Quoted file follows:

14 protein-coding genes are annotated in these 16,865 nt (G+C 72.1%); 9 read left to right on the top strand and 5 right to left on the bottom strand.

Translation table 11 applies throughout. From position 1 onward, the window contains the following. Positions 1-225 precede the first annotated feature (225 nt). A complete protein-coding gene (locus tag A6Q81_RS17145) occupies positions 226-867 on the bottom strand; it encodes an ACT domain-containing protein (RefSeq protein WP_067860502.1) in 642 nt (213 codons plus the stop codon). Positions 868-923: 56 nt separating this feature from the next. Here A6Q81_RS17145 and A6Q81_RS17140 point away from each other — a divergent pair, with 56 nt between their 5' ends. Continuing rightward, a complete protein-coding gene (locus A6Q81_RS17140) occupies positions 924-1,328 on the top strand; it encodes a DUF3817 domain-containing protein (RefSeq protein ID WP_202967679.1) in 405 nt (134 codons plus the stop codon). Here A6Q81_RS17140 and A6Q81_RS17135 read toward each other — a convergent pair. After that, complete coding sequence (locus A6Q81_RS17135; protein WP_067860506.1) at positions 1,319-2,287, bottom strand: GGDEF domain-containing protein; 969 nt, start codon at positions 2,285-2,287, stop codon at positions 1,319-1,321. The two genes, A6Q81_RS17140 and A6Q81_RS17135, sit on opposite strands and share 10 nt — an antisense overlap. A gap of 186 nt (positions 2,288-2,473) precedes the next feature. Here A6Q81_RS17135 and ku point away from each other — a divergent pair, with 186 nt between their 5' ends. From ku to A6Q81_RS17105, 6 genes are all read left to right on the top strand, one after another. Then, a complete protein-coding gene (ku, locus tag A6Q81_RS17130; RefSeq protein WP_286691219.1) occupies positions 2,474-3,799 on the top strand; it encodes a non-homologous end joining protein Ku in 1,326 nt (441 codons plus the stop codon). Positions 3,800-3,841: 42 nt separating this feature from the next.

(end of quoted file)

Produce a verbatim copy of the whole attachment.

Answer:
14 protein-coding genes are annotated in these 16,865 nt (G+C 72.1%); 9 read left to right on the top strand and 5 right to left on the bottom strand.

Translation table 11 applies throughout. From position 1 onward, the window contains the following. Positions 1-225 precede the first annotated feature (225 nt). A complete protein-coding gene (locus tag A6Q81_RS17145) occupies positions 226-867 on the bottom strand; it encodes an ACT domain-containing protein (RefSeq protein WP_067860502.1) in 642 nt (213 codons plus the stop codon). Positions 868-923: 56 nt separating this feature from the next. Here A6Q81_RS17145 and A6Q81_RS17140 point away from each other — a divergent pair, with 56 nt between their 5' ends. Continuing rightward, a complete protein-coding gene (locus A6Q81_RS17140) occupies positions 924-1,328 on the top strand; it encodes a DUF3817 domain-containing protein (RefSeq protein ID WP_202967679.1) in 405 nt (134 codons plus the stop codon). Here A6Q81_RS17140 and A6Q81_RS17135 read toward each other — a convergent pair. After that, complete coding sequence (locus A6Q81_RS17135; protein WP_067860506.1) at positions 1,319-2,287, bottom strand: GGDEF domain-containing protein; 969 nt, start codon at positions 2,285-2,287, stop codon at positions 1,319-1,321. The two genes, A6Q81_RS17140 and A6Q81_RS17135, sit on opposite strands and share 10 nt — an antisense overlap. A gap of 186 nt (positions 2,288-2,473) precedes the next feature. Here A6Q81_RS17135 and ku point away from each other — a divergent pair, with 186 nt between their 5' ends. From ku to A6Q81_RS17105, 6 genes are all read left to right on the top strand, one after another. Then, a complete protein-coding gene (ku, locus tag A6Q81_RS17130; RefSeq protein WP_286691219.1) occupies positions 2,474-3,799 on the top strand; it encodes a non-homologous end joining protein Ku in 1,326 nt (441 codons plus the stop codon). Positions 3,800-3,841: 42 nt separating this feature from the next.